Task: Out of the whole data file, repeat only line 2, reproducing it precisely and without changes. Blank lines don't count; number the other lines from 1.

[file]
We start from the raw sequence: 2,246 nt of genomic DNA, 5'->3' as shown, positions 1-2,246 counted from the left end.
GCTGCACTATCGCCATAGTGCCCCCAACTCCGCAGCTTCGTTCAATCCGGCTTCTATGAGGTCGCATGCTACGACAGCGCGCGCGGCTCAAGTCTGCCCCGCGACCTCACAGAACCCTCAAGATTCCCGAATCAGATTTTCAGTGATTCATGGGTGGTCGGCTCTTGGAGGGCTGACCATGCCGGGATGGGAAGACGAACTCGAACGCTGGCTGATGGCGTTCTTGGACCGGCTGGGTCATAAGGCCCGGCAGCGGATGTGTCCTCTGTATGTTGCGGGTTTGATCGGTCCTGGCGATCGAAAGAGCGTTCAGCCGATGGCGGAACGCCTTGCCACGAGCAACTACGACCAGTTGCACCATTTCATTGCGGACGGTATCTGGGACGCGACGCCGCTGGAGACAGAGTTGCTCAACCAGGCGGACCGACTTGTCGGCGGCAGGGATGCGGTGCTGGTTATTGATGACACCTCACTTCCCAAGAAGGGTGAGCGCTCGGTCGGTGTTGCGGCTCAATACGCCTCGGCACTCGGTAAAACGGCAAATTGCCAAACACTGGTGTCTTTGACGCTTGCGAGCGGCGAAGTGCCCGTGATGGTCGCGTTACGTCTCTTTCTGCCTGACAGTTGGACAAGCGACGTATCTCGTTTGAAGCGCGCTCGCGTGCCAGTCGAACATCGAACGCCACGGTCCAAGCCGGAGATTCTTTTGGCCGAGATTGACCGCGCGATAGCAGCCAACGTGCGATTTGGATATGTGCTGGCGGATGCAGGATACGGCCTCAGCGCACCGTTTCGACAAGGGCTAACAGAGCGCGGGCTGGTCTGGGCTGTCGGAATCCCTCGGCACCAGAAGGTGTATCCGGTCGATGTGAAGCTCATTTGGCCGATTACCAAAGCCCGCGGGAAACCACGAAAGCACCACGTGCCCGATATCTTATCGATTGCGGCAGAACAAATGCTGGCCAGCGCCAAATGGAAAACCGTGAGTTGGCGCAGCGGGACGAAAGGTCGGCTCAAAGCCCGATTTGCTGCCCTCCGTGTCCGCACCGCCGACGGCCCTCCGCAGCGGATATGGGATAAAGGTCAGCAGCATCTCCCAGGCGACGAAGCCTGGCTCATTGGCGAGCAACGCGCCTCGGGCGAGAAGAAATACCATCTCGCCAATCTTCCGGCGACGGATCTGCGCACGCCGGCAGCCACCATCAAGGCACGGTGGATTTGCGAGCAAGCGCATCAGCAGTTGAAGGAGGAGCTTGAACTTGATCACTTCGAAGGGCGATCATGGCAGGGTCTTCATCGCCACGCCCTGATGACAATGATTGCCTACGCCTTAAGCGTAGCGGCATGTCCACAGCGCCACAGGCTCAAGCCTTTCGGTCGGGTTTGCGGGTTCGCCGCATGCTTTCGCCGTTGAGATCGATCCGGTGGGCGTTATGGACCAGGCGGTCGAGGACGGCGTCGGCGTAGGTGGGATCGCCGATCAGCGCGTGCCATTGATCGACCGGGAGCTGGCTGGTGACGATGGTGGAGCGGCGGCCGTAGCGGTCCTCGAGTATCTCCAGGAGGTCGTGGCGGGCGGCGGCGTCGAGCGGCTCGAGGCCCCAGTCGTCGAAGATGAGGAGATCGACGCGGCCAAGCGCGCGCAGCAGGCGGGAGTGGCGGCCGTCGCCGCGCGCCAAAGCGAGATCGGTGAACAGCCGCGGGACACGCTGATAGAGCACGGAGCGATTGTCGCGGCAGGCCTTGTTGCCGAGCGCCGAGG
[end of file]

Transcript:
GCTGCACTATCGCCATAGTGCCCCCAACTCCGCAGCTTCGTTCAATCCGGCTTCTATGAGGTCGCATGCTACGACAGCGCGCGCGGCTCAAGTCTGCCCCGCGACCTCACAGAACCCTCAAGATTCCCGAATCAGATTTTCAGTGATTCATGGGTGGTCGGCTCTTGGAGGGCTGACCATGCCGGGATGGGAAGACGAACTCGAACGCTGGCTGATGGCGTTCTTGGACCGGCTGGGTCATAAGGCCCGGCAGCGGATGTGTCCTCTGTATGTTGCGGGTTTGATCGGTCCTGGCGATCGAAAGAGCGTTCAGCCGATGGCGGAACGCCTTGCCACGAGCAACTACGACCAGTTGCACCATTTCATTGCGGACGGTATCTGGGACGCGACGCCGCTGGAGACAGAGTTGCTCAACCAGGCGGACCGACTTGTCGGCGGCAGGGATGCGGTGCTGGTTATTGATGACACCTCACTTCCCAAGAAGGGTGAGCGCTCGGTCGGTGTTGCGGCTCAATACGCCTCGGCACTCGGTAAAACGGCAAATTGCCAAACACTGGTGTCTTTGACGCTTGCGAGCGGCGAAGTGCCCGTGATGGTCGCGTTACGTCTCTTTCTGCCTGACAGTTGGACAAGCGACGTATCTCGTTTGAAGCGCGCTCGCGTGCCAGTCGAACATCGAACGCCACGGTCCAAGCCGGAGATTCTTTTGGCCGAGATTGACCGCGCGATAGCAGCCAACGTGCGATTTGGATATGTGCTGGCGGATGCAGGATACGGCCTCAGCGCACCGTTTCGACAAGGGCTAACAGAGCGCGGGCTGGTCTGGGCTGTCGGAATCCCTCGGCACCAGAAGGTGTATCCGGTCGATGTGAAGCTCATTTGGCCGATTACCAAAGCCCGCGGGAAACCACGAAAGCACCACGTGCCCGATATCTTATCGATTGCGGCAGAACAAATGCTGGCCAGCGCCAAATGGAAAACCGTGAGTTGGCGCAGCGGGACGAAAGGTCGGCTCAAAGCCCGATTTGCTGCCCTCCGTGTCCGCACCGCCGACGGCCCTCCGCAGCGGATATGGGATAAAGGTCAGCAGCATCTCCCAGGCGACGAAGCCTGGCTCATTGGCGAGCAACGCGCCTCGGGCGAGAAGAAATACCATCTCGCCAATCTTCCGGCGACGGATCTGCGCACGCCGGCAGCCACCATCAAGGCACGGTGGATTTGCGAGCAAGCGCATCAGCAGTTGAAGGAGGAGCTTGAACTTGATCACTTCGAAGGGCGATCATGGCAGGGTCTTCATCGCCACGCCCTGATGACAATGATTGCCTACGCCTTAAGCGTAGCGGCATGTCCACAGCGCCACAGGCTCAAGCCTTTCGGTCGGGTTTGCGGGTTCGCCGCATGCTTTCGCCGTTGAGATCGATCCGGTGGGCGTTATGGACCAGGCGGTCGAGGACGGCGTCGGCGTAGGTGGGATCGCCGATCAGCGCGTGCCATTGATCGACCGGGAGCTGGCTGGTGACGATGGTGGAGCGGCGGCCGTAGCGGTCCTCGAGTATCTCCAGGAGGTCGTGGCGGGCGGCGGCGTCGAGCGGCTCGAGGCCCCAGTCGTCGAAGATGAGGAGATCGACGCGGCCAAGCGCGCGCAGCAGGCGGGAGTGGCGGCCGTCGCCGCGCGCCAAAGCGAGATCGGTGAACAGCCGCGGGACACGCTGATAGAGCACGGAGCGATTGTCGCGGCAGGCCTTGTTGCCGAGCGCCGAGG